How should we respond to the fact that law and democracy are under real threat in our world? In Keep Law Alive, James Boyd White warns us that if we are to keep law alive we must understand what law is, and how it works at its best—while at the same time recognizing that it may indeed be lost.
The following quote, taken from the Foreword, describes the author's approach:
"My idea in this book is to express my sense of what law is like at its best—how it works, what it offers us, and what it requires of us, both as lawyers and as citizens, and what it would mean to lose it. I want to do this at this time in history because, as I say immediately below, I think the law as we know it is subject to serious threats today, threats I elaborate both explicitly and implicitly in the body of the book.
The book begins with an immersion in legal thinking of a kind I believe to be of a high and traditional order, and ends with the recognition of another sort of thinking and being which I think may help us live with and respond to the threats I mention.
In it I speak from a world—the world of law and democratic government in which I grew up and was educated and led most of my working life—that is now in peril in our country. This world was built upon the imperfect but real assumption that our polity is a constitutional democracy, based upon a fundamentally reliable electoral process, and that, with all its defects—some of them serious indeed—law is an institution that should be treated with utmost respect as an essential and valuable part of our public world."
“White first illuminates the everyday arts of law—writing criminal statutes, writing opinions about free speech, interpreting constitutional principles of equal protection, interrogating division, harmonizing dissonance—to remind us of the grace and fragility and hospitality of the norms of legal discourse that we ordinarily take for granted.”—Linda Ross Meyer, Quinnipiac University School of Law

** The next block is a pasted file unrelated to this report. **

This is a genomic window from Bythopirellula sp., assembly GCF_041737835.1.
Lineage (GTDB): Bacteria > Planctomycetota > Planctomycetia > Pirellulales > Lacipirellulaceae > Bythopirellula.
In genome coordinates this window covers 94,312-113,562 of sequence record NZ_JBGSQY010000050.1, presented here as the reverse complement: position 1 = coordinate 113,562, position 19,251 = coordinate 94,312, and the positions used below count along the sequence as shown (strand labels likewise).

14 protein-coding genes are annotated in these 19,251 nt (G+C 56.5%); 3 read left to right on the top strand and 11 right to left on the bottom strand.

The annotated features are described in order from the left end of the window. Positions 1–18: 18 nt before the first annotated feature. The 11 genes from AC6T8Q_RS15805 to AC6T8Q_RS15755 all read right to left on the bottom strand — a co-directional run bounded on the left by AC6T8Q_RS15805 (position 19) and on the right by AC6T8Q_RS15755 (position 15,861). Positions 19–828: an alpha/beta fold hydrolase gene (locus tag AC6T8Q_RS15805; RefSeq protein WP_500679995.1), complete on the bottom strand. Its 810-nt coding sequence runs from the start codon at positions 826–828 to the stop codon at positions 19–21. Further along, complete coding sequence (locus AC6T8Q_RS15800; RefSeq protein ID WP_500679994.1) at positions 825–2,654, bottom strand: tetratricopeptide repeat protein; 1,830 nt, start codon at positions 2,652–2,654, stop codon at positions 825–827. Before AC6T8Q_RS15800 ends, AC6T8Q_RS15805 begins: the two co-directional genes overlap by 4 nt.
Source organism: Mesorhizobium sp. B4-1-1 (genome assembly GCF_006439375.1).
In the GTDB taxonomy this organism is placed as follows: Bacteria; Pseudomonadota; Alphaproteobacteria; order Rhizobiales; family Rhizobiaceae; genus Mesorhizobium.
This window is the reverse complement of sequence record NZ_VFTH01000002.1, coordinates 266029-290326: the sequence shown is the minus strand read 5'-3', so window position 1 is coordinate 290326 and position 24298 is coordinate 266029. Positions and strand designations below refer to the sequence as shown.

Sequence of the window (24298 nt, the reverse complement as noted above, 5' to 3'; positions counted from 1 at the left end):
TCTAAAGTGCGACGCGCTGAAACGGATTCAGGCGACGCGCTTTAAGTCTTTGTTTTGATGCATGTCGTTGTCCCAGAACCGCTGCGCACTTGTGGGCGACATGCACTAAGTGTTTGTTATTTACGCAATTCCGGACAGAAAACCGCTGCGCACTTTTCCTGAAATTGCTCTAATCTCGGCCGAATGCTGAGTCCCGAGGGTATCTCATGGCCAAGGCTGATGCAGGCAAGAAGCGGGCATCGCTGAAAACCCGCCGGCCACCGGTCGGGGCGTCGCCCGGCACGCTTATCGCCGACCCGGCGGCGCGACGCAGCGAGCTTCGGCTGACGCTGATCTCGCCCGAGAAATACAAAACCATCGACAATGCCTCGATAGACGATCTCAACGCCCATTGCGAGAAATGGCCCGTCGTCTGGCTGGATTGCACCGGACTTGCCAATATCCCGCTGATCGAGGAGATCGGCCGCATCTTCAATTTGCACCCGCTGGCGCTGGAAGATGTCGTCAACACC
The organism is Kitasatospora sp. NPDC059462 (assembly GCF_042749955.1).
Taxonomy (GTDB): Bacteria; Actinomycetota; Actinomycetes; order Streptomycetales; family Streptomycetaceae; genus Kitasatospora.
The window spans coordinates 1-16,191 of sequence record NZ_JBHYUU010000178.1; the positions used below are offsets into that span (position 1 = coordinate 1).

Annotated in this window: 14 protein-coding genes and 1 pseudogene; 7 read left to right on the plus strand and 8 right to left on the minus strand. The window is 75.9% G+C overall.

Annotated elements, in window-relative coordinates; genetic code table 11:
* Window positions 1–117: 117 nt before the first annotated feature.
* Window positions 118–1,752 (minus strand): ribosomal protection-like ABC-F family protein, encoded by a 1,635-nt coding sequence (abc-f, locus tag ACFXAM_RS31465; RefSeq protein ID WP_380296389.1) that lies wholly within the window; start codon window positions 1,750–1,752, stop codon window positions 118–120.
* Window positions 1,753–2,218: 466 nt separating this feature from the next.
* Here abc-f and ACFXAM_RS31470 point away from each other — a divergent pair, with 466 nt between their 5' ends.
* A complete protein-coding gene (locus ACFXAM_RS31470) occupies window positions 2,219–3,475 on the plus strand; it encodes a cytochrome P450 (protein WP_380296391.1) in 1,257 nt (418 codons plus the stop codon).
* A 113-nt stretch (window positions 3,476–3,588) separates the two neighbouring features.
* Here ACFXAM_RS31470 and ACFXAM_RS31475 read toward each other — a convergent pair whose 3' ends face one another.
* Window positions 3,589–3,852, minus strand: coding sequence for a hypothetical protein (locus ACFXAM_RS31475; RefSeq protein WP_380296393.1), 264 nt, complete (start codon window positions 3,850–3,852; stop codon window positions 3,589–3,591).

“Keep Law Alive is offered to readers who are willing to take up the challenge that the title urges. The book thus performs what the Romans called a traditio: a literal handing over of an object to another person with the intention of conveying ownership. The book is an act of cultural transmission, a passing of the torch. What a responsibility—and what a gift!”—Julen Etxabe, Canada Research Chair in Jurisprudence and Human Rights
“White’s work is transformative in its content – for what it asks of law and legal thought; and transformative in its form – for how the wisdom and humanity of White’s writing engage the expectations, sensitivities and attunements of the reader. The work does so, at heart, because one trusts his words.”—Paul Linden-Retek, School of Law, University at Buffalo
“In his recent book Keep Law Alive, White once again offers a vision of law, a vision that is continuous with that he first proposed long ago, but developed and presented with a clarity that comes only with long reflection on a governing idea. And it is, once again, a vision that is also an invitation and a warning. The title Keep Law Alive expresses vividly the urgency White wants us to feel about the task he is summoning American readers to undertake.”—Jeff Powell, British Journal of American Legal Studies, Volume 10 Issue 1, Spring 2021